Energy Harvesting from Vibrations

Kinetic energy harvesting (KEH) is a process by which kinetic energy from motion or vibrations is collected and converted into electrical energy. This process can be used to provide power to small electronic devices, such as sensors, wearables, IoTs, that might not otherwise have access to a power source. It is also a sustainable energy source, as it does not rely on finite resources, such as fossil fuels. Kinetic energy harvesting works by using a variety of different technologies to capture the kinetic energy associated with motion or vibrations, and convert it into electrical energy. Such technologies may include piezoelectric materials, magnetic induction, or other methods. Once the energy is collected, it is then stored in a battery or capacitor, allowing it to be used at a later time.

We at Smart Material focus on Piezoelectric Energy Harvesting (PEH).

It is important to notice that piezo electric harvesters are most economic if used for low power requirements < 1Ws (1J). This is by many magnitudes less than compared with state of the art Solar cells/panels and TEGs and should be always considered for design/application feasibility.

Macro Fiber Composite The development of piezoelectric composite material, like the MFC, helped overcome some of the limitations of the monolithic piezo ceramic components, especially brittleness, lack of reliability, and conformability.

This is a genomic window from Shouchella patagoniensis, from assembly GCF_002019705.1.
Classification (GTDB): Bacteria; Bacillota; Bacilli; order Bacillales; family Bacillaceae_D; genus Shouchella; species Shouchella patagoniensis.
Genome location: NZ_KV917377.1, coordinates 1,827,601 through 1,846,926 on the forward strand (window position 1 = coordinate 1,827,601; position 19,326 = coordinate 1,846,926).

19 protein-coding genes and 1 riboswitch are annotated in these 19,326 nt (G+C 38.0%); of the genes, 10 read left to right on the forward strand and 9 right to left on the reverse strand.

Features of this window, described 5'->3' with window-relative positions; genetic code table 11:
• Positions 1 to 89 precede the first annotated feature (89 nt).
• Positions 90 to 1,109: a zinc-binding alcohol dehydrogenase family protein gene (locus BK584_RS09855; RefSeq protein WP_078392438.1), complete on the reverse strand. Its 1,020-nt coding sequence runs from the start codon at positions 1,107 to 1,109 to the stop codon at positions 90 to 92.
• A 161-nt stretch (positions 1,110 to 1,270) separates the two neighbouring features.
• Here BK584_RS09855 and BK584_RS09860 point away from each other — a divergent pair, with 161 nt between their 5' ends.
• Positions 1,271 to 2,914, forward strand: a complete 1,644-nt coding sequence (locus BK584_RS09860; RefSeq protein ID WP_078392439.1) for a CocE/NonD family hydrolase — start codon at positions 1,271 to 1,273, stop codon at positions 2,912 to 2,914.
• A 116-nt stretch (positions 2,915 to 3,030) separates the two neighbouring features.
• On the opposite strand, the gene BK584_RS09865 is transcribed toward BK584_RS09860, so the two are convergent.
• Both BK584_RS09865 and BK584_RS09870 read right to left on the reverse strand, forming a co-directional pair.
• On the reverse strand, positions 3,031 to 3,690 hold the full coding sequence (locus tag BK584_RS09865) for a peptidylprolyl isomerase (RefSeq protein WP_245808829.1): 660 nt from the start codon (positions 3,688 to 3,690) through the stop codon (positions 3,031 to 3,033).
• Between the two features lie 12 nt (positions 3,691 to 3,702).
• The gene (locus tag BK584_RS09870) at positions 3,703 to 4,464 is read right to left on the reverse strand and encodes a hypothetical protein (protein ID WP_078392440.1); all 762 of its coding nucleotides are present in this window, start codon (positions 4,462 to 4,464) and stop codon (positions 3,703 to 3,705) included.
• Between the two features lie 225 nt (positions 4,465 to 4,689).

Advances in ultra-low power electronic components have made a new type of electronic device possible: Battery free, autonomous devices functioning solely on harvesting mechanical vibrations with piezoelectric components.

Applications for MFC vibration harvesters:

  • Resonant and non-resonant vibration energy harvester
  • Autonomous data acquisition systems, IoTs
  • Structural Health Monitoring (SHM)
  • Active RFID systems
  • Wearables

Battery free, autonomous devices

Complete battery free devices based on piezo electric harvesters are a reality today. Complete electronic devices with a power consumption of <10mWs (10mJ) can be manufactured cost-effectively.


With a connected storage for excess energy like a super cap or thin film battery, higher burst consumption as normally required for RF telemetry can be accomodated as well. Energy harvesters based on the MFC have a lifetime of more than 10 years ( ‹ 10Hz and 600ppm), which is necessary in order to compete with battery based devices.

Designing piezo electric vibration harvesters is not an easy task. It requires knowledge and skill in mechanics, piezo ceramics and electronics to design systems that are cost-effective and highly efficient. Typically efficacy of todays piezo electric harvester range between 4-10%.

Smart Material is actively involved in the research and development of vibration energy harvesters. We have developed the P2 type MFC line mostly as an optimized version for energy harvesting applications. The MFCs with item numbers M2814P2, M8514P2, M8528P2, M8557P2 and M8585P2 are the preferred components used in many vibration energy harvesting applications.

Smart Material also presents its research and results at many of the leading conferences dedicated to the growing energy harvesting applications. Check out our Publications section for references.

EnergyHarvester Insole

Smart Material has developed a series of Evaluation Kits, Electronic Circuits and Harvester Generator Components to help customers studying this interesting field, for rapid prototyping, and the development of energy harvesting applications based on the MFC product line.

MFC Cantilever M8528P2C-01